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Polychromatic digital optics for structured light

Project description

A high-efficiency spatial light modulator in the visible spectrum

Spatial light modulators are a class of optical devices that impose some form of spatially-varying modulation on a light beam. State-of-the-art devices operate efficiently only at a given wavelength. Funded by the Marie Skłodowska-Curie Actions programme, the BB-SLM project plans to develop a digitally controlled spatial light modulator that will demonstrate high efficiency in the whole visible spectrum. To achieve its goal, the project will combine an achromatic geometric phase shifter with circular Bragg reflection from spatially modulated chiral liquid crystals. The inherently robust topological structures that spontaneously appear in soft matter systems, such as liquid crystals, allow controlling the interaction between the polarisation state of light and its spatial degrees of freedom.

Objective

The development of photonics technologies implies ever-increasing agile optical components operating enabling the manipulation of the spatial degrees of freedom of light over broad spectral ranges. To date, spatial light modulators is a class of digital optical devices offering versatile management of light, however, state-of-the-art devices are operating efficiently only at a given wavelength. Here we propose to develop a digitally controlled spatial light modulator combining efficiency with intrinsically broadband behavior spanning the whole visible spectrum. This will be accomplished by integrating the advantage of spin controlled achromatic geometric Berry phase with broadband polarization-dependent circular Bragg reflection from spatially modulated chiral liquid crystals. Despite more than a century-long history of liquid crystals, the first report on the accumulation of Berry phase due to Bragg reflection came only very recently from the research group lead by the host scientist. The proposed two-year project to develop spatial light-modulators based on this basic physical principle. By doing so, we aim at controlling the interaction between the polarization state of light with its spatial degrees of freedoms (i.e. the spin-orbit interaction of light) by exploiting the inherently robust and diverse topological structures that spontaneously appear in anisotropic soft condensed matter systems such as liquid crystals. In particular, we will take advantage of both the self-organization orientational processes occurring in liquid crystals and their extreme sensitivity to external fields. By implementing a recently demonstrated physical concepts into a novel generation of spin-orbit optical devices enabling spatial control of the optical phase over a broad spectral range, this project will offer further possible applications for advanced photonic technologies, for instance in optical data processing, optical imaging and optical manipulation.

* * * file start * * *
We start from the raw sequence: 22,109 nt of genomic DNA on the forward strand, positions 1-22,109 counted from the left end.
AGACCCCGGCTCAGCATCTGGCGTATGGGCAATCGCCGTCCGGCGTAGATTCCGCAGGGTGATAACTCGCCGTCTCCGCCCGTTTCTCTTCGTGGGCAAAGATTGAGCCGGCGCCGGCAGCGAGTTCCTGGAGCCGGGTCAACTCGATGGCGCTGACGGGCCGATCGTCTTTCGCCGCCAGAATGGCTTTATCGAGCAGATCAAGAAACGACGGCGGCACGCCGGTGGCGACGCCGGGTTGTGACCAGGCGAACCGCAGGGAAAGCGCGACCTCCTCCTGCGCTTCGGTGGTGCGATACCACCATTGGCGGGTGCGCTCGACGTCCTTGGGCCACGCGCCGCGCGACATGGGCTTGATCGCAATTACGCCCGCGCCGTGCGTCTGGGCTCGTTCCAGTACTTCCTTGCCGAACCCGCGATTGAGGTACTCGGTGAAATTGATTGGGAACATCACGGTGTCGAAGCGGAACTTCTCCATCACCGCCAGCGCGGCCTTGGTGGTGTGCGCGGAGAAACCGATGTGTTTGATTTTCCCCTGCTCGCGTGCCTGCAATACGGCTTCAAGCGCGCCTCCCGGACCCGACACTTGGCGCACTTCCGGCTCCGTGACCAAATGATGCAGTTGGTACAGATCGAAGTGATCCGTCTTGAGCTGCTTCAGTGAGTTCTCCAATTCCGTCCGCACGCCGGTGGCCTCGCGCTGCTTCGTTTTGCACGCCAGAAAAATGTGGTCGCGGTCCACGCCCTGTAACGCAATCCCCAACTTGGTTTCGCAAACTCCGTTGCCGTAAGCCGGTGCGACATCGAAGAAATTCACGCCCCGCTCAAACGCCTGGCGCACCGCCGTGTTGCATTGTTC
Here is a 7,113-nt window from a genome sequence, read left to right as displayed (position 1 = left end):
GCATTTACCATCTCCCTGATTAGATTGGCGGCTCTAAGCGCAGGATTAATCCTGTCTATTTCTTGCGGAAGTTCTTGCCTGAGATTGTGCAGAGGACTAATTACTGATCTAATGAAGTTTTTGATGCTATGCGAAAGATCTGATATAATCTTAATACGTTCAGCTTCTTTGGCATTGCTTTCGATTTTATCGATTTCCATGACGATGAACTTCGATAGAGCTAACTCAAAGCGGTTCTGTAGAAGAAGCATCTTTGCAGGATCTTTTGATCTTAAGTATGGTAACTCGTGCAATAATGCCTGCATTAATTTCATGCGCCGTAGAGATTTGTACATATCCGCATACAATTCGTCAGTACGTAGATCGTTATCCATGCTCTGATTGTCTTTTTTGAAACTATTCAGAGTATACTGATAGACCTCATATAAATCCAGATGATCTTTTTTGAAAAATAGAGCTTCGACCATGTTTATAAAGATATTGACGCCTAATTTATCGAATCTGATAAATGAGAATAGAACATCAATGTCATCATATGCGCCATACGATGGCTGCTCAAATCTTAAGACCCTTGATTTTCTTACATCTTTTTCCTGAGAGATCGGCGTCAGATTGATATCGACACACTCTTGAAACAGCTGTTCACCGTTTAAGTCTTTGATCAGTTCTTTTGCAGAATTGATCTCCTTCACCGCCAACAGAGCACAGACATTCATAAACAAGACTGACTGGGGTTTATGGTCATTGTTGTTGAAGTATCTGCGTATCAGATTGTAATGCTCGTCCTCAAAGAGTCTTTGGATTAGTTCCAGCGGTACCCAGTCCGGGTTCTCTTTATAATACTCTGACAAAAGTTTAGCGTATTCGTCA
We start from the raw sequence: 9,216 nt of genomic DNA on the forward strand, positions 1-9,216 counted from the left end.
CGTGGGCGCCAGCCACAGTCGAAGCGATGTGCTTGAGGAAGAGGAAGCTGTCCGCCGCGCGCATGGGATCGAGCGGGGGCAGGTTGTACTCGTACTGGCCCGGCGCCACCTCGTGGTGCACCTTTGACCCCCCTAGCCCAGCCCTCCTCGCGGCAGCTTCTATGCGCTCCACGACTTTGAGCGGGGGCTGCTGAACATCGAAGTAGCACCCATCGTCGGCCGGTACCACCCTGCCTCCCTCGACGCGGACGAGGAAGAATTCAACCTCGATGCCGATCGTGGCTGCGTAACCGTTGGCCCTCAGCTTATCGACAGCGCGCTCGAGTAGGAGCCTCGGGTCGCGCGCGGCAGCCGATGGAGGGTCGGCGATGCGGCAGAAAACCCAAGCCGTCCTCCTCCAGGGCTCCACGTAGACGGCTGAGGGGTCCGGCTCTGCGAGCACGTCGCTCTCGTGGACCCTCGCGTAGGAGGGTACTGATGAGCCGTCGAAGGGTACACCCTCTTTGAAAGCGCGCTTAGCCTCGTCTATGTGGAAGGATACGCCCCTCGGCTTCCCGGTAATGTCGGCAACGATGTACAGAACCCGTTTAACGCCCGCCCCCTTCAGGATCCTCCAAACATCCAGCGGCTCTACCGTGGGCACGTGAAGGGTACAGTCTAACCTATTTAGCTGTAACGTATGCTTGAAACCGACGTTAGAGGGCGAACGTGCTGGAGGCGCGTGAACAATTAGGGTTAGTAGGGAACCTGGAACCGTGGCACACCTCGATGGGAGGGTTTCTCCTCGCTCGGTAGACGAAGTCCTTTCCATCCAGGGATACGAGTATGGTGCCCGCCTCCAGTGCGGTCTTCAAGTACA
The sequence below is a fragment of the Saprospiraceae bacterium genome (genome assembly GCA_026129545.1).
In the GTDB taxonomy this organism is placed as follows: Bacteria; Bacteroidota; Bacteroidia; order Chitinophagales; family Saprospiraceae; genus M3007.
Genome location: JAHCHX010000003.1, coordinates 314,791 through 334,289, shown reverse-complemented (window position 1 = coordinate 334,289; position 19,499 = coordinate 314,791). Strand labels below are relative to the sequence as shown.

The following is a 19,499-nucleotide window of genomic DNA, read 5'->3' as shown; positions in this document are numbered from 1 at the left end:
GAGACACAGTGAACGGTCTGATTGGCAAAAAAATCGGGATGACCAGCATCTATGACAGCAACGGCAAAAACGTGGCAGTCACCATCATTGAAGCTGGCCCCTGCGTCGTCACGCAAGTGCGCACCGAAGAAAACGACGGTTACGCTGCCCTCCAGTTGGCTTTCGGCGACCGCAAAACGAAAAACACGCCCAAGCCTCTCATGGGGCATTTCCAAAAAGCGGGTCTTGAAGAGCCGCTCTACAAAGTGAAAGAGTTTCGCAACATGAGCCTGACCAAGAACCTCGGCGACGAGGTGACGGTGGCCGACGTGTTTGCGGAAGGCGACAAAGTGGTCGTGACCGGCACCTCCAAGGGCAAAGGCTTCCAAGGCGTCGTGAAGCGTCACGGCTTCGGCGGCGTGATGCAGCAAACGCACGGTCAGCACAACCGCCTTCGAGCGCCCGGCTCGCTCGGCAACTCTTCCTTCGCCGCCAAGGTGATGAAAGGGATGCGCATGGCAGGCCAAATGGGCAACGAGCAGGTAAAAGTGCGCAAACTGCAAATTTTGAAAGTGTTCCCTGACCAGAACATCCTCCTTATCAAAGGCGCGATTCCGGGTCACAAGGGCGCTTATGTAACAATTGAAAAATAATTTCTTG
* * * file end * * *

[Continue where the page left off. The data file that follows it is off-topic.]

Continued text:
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Coordinator

UNIVERSITE DE BORDEAUX
Net EU contribution
€ 196 707,84
Address
Place pey berland 35
33000 Bordeaux
France

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Region
Nouvelle-Aquitaine Aquitaine Gironde
Activity type
Higher or Secondary Education Establishments
Links
Other funding
€ 0,00